The World Wrestling Federation has undergone many transformations through the years both internally and externally, including changing their name to World Wrestling Entertainment (or WWE for short), growing from a regional operation in the Northeast to the singular mecca for pro wrestlers to go to be recognized nationally and internationally. Yet with all of the merchandise, all of the stock offerings, there are some things that the company retains to continue a tradition for their employees to honor and upload, similar to what other companies may undertake.
For the WWE, it is their frequent shows at Madison Square Garden in New York City. The shows started as the WWE's marquee show for house (non-television) crowds in the 1960s and 1970s, and the company has held iconic events there such as the first WrestleMania, and notable events in the company's history have occurred there as well. It only made sense for the WWE to devote some of their massive video library as a tribute to the venue, and do so by devoting three discs worth of Madison Square Garden hosted WWF/WWE events in the form of a Best-Of compilation.
Hosted by WWE personality (and New York-born) Matt Striker, the discs include a multitude of interviews from past and present WWE superstars as they share their thoughts on how each looked at MSG and what they wanted to do when wrestling in front of the house. The match list is as follows:
The selection of matches is accomplishing a couple of things in the set I think. One is that it covers a lot of the gems of the WWE crown. The Michaels-Ramon ladder match remains superb viewing two decades after the fact, and the Hart-Perfect match is an underrated jewel among a bevy of good matches by each athlete. There are occasional matches that personally underwhelm either because of overbooking or generally poor match quality, but within the pathos of the Garden as an arena, it is forgivable.
Throughout all of the discs and matches, interviews with many of the participants are included, along with some interviews with contemporary stars like The Miz and Daniel Bryan who it should be noted do not appear in any of the matches, but share the perspective of those attempting to extend the devotion to MSG. Interviews with older (and in some case, former) WWE athletes make for nice strolls down memory lane as they recall their era and what they liked about working in the Garden and what made it fun.
With the set, the participants and material can be viewed in one of two ways: either by looking at the limitations of the set because of the center of its devotion, or the fact that it is because of this limited center, there is not a lot of out of the box thinking that the WWE employs on talking about the history of MSG's importance to them. Examining the more salient view of the set, it still manages to not only omit some events in the Garden (Piper's swerve on 80s musician Cyndi Lauper comes to mind), but there is a slight lack from a viewing perspective on what makes the Garden so important to the WWE. Sure, Vince McMahon appears and talks about the company and why it was drawn to the Garden, but it feels like the producers of the set decided to say "well, Vince will explain everything!" without actually putting in much additional work as to emphasizing the explanation. So even when examining the Best-Of set in a limited perspective, it does not engage itself fully and feels incomplete.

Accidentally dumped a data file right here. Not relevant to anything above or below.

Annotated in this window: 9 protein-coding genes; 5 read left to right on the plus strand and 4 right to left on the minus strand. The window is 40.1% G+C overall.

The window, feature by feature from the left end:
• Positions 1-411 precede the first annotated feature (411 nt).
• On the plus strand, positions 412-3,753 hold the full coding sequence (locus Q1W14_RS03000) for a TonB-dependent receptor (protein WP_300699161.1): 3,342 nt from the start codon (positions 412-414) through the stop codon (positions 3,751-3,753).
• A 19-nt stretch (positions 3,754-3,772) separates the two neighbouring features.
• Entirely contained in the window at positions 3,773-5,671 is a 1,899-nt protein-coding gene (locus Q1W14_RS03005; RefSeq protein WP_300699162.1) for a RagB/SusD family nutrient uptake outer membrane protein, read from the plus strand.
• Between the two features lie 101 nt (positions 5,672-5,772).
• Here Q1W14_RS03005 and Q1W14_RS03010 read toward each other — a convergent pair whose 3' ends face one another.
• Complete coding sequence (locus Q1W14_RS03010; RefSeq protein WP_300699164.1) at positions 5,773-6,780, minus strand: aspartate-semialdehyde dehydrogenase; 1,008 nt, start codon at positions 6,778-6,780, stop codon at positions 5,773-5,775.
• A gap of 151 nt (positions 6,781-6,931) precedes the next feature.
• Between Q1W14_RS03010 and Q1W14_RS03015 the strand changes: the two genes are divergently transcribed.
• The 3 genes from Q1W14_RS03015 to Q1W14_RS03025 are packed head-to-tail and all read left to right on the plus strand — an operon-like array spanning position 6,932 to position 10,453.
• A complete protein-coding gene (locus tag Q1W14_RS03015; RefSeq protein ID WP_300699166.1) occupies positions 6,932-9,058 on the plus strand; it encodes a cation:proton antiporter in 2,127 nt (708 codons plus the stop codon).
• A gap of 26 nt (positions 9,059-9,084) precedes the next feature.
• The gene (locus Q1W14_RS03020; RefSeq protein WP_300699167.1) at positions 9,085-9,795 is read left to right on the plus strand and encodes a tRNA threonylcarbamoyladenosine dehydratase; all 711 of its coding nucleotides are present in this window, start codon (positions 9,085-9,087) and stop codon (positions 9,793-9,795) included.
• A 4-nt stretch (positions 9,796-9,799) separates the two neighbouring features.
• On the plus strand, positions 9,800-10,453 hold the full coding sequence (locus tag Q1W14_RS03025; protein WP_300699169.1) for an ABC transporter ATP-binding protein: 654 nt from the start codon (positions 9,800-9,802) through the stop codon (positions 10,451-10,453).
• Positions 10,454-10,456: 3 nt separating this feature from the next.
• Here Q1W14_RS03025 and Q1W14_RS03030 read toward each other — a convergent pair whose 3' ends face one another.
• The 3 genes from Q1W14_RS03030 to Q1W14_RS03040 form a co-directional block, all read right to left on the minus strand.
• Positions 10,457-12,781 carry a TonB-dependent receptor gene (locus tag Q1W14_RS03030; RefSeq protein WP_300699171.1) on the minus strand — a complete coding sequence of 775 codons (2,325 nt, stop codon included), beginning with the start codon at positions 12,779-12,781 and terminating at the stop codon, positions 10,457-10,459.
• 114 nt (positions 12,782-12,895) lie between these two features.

The Best of WWE at Madison Square Garden may be a nice set, but feels more of a love note rather than a love letter. We see why the wrestlers like the arena, but that is about all we get from them, as they generally play the same note repeatedly. It is a nice set, but could have been better than what it was.The Discs:
The discs have a mix of full frame (which encompasses most of the matches) and 1.78:1 anamorphic widescreen, similar to the recent Mid-South Wrestling set that the WWE recently released. Similar to that set, there is very little to complain about in these discs. The older matches are kept in good quality and while colors are slightly faded, one can still spot the occasional crimson mask, appearing red or in some cases brown because of cut severity. The discs are good viewing to be sure.Audio:
Dolby Digital 5.1 surround for all of the discs, with much of the source material possessing mono or stereo mixes that do little to impress over a six-channel tracks. I was not expecting much in the way of the audio and the discs are as is when it comes to sound delivery. Rear channels and subwoofer do not come that close to getting involved until the very end, and the matches are clear-sounding, free of hisses or chirps. Serviceable listening material all the way around.Extras:
Save for a bunch of matches, nada.Final Thoughts:
The three-disc, Best of WWE at Madison Square Garden is a fond look at the aging New York City arena that has seen the best and brightest of the WWF/WWE rivals coming through the curtain over the decades. So long as one understands that it is a look and less an appreciation than they will enjoy checking it out. Technically the matches look great for some that are more than three decades old and is worth examining from any wrestling fan to look at the past.